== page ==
An Interview with James Gordon
Interviewed By: Geetesh Bajaj
Date Created: October 1st 2007
Last Updated: March 3rd 2009
James Gordon has been a Microsoft
MVP (Most Valuable Professional) since 2000 and can be found in the
Microsoft Macintosh newsgroups for Excel, PowerPoint and Word. PowerPoint
users will recognize Jim as the creator of InsertPicture add-in for
Macintosh. He has made other add-ins and templates for Excel, PowerPoint
and Word and is knowledgeable about graphs and mail merge. At SUNY
University at Buffalo, Jim works helping faculty, staff and instructors
with a wide array of technologies for higher education.
Geetesh: Please tell us more about yourself, and your InsertPicture PowerPoint add-in.
James: Although PowerPoint is a program that started off on the Mac and was ported to Windows, each platform offers a different feature set. On the PC version there’s a capability to insert a folder’s worth of pictures all at once. The Mac PowerPoint team never put this capability into PowerPoint, but because Microsoft Visual Basic for Applications (VBA) is supported on both Mac and PC I was able to create an add-in with similar yet enhanced functionality for the Mac.
Geetesh: How does your add-in differ from Windows PowerPoint’s Insert Photo Album feature?
James: I wanted to expand upon the Windows functionality. The InsertPicture Mac add-in allows for a greater choice of sources. You can directly insert pictures from a scanner or camera. The add-in lets you add a random animation to a folder full of pictures, add a border, put all the imported pictures onto a single slide, and can put the file name onto the slide or into the slides notes or slide footer.
Geetesh: Does PowerPoint on the Mac platform integrate well with other Mac programs?
James: In PowerPoint on the Mac, you can use File | Make Movie to save any presentation as a QuickTime movie. The movie file can then be incorporated into iMovie, iDVD, QuickTime Pro, and even Final Cut. Likewise, QuickTime objects can be inserted into PowerPoint slides using the Movie Toolbar (View | Toolbars | Movies).
For example, to turn a presentation into a movie suitable for Google Video or YouTube just use File | Make Movie. A bug in YouTube doesn’t recognize movies made by PowerPoint. To get around this, open the movie in QuickTime Pro, and then export it as a QuickTime movie (I know – it already was a QuickTime movie). YouTube will accept the result this time.
To make a PowerPoint presentation suitable for your cell phone use File | Make Movie. Then open the movie in QuickTime Pro and export in 3g format.
Geetesh: What PowerPoint features you think Mac users would find useful, but are not well known.
James: PowerPoint’s toolbars can easily be customized. (View | Toolbars | Customize Toolbars/Menus). When the Customize window is open, you can add, remove, and move any command to or from any toolbar or menu. You can make totally new toolbars with your own favorites on them. You can also click the Reset button if you think you’ve made a mess and want to start over on the stock toolbars.
When in the Customize window click the Commands button. Here are some of my favorite commands that I drag to my PowerPoint standard toolbars:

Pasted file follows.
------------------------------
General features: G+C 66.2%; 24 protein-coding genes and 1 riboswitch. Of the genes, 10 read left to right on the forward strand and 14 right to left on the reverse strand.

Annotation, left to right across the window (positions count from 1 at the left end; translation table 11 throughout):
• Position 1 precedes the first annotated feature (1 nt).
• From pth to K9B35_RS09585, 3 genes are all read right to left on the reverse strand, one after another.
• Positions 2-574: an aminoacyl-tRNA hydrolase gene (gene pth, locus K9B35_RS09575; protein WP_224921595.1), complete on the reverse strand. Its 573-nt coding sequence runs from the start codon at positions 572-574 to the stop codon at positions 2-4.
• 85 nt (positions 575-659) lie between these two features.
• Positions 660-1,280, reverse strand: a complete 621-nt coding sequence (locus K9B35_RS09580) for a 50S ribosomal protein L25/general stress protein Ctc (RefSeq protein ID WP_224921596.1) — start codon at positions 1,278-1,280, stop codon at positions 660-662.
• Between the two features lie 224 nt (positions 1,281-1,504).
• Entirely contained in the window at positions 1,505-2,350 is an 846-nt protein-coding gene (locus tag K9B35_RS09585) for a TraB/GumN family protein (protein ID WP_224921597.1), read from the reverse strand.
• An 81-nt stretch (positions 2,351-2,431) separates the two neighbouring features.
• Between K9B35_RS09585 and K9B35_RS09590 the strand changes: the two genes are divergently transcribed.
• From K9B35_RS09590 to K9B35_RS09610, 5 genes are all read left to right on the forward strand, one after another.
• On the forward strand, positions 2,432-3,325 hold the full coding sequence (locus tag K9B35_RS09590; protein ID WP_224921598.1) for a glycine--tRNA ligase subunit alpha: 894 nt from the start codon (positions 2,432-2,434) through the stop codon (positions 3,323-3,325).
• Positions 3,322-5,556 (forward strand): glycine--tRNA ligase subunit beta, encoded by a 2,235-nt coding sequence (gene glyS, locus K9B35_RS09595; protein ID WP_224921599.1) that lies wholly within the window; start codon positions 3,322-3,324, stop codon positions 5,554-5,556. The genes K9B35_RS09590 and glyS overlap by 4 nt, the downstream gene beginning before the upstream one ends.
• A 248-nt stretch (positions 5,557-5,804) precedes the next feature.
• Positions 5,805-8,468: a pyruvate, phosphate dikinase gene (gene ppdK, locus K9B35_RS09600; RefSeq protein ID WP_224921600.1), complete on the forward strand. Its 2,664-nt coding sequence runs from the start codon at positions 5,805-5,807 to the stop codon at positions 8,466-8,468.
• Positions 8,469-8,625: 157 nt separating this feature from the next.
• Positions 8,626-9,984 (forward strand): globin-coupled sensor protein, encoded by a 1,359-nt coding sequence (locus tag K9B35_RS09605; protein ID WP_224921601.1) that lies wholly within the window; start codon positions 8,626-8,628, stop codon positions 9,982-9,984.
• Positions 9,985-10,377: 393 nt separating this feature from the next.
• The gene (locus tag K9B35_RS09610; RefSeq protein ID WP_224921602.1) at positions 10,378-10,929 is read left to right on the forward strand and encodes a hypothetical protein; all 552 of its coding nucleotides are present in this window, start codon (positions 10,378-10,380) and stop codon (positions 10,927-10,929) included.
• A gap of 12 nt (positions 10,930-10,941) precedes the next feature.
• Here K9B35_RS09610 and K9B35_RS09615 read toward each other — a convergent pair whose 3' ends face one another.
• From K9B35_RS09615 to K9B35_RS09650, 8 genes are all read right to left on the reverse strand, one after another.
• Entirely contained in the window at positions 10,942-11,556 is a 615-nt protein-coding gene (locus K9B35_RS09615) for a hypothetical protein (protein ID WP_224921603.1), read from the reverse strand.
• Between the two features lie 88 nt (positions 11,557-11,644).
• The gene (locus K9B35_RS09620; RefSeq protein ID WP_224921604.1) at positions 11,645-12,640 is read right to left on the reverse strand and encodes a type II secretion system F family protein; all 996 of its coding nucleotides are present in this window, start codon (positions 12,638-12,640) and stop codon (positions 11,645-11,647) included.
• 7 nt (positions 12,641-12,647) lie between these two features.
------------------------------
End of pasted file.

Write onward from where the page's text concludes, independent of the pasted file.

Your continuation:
- Project Gallery (Mac only)
- File Close
- Send to Mail Recipient as Attachment
- Animation Preview (Mac only)
- Cutout (Mac only. Uses the selection tools on PowerPoint’s
built-in Picture toolbar, which are also Mac-only)
- Set up show
- Slide Show In a Window (plays slideshow in a window instead of taking the entire screen. Lets you run the show while other applications are running).
Geetesh: What have you heard about upcoming PowerPoint 2008?
James: Microsoft announced that the product is in beta testing, which would indicate it will likely be available as promised at MacWorld on January 15. This is a two-week delay from the originally promised delivery date of New Year’s Eve. I guess MacBU decided it’s better to have a crowd of enthusiastic Mac heads than a bunch of drunken revelers at the product introduction.
Maybe MacBU will do a better job with the Office 2007 “Ribbon” than the Windows team did. I find the Ribbon and the Task Panes of Windows Office very objectionable. Thankfully, the Macintosh PowerPoint folks never adopted task panes.
Add-ins for Office 2008 will be non-existent, as support for Visual Basic ends in this release. Old add-ins will no longer work. AppleScript is a viable programmability option for Office 2008. The status of RealBasic is unknown at this time.
As was PowerPoint 2007, PowerPoint 2008 is a “port” of old code to a new platform. In the case of 2008, PowerPoint is being converted from PowerPC only to PowerPC/Intel dual platform, which might improve performance on Intel based Macintosh computers because PowerPoint won’t have to use “Rosetta” to emulate a PPC processor.
Geetesh: What can you tell us about the Microsoft MVP Program?
James: People from any walk of life who have done something to help technical communities in a way that is noteworthy and visible are awarded the MVP distinction annually. The MVPs communicate with each other and Microsoft directly. Every once in a while Microsoft throws a huge bash that is incredibly technically oriented as a way to say “thank you” to the MVPs. I am delighted that PowerPoint 2004 was built with a great deal of input from the MVPs.
For information on who the MVPs are and how you can become one visit this URL
Geetesh: Where can people find more about your InsertPicture add-in?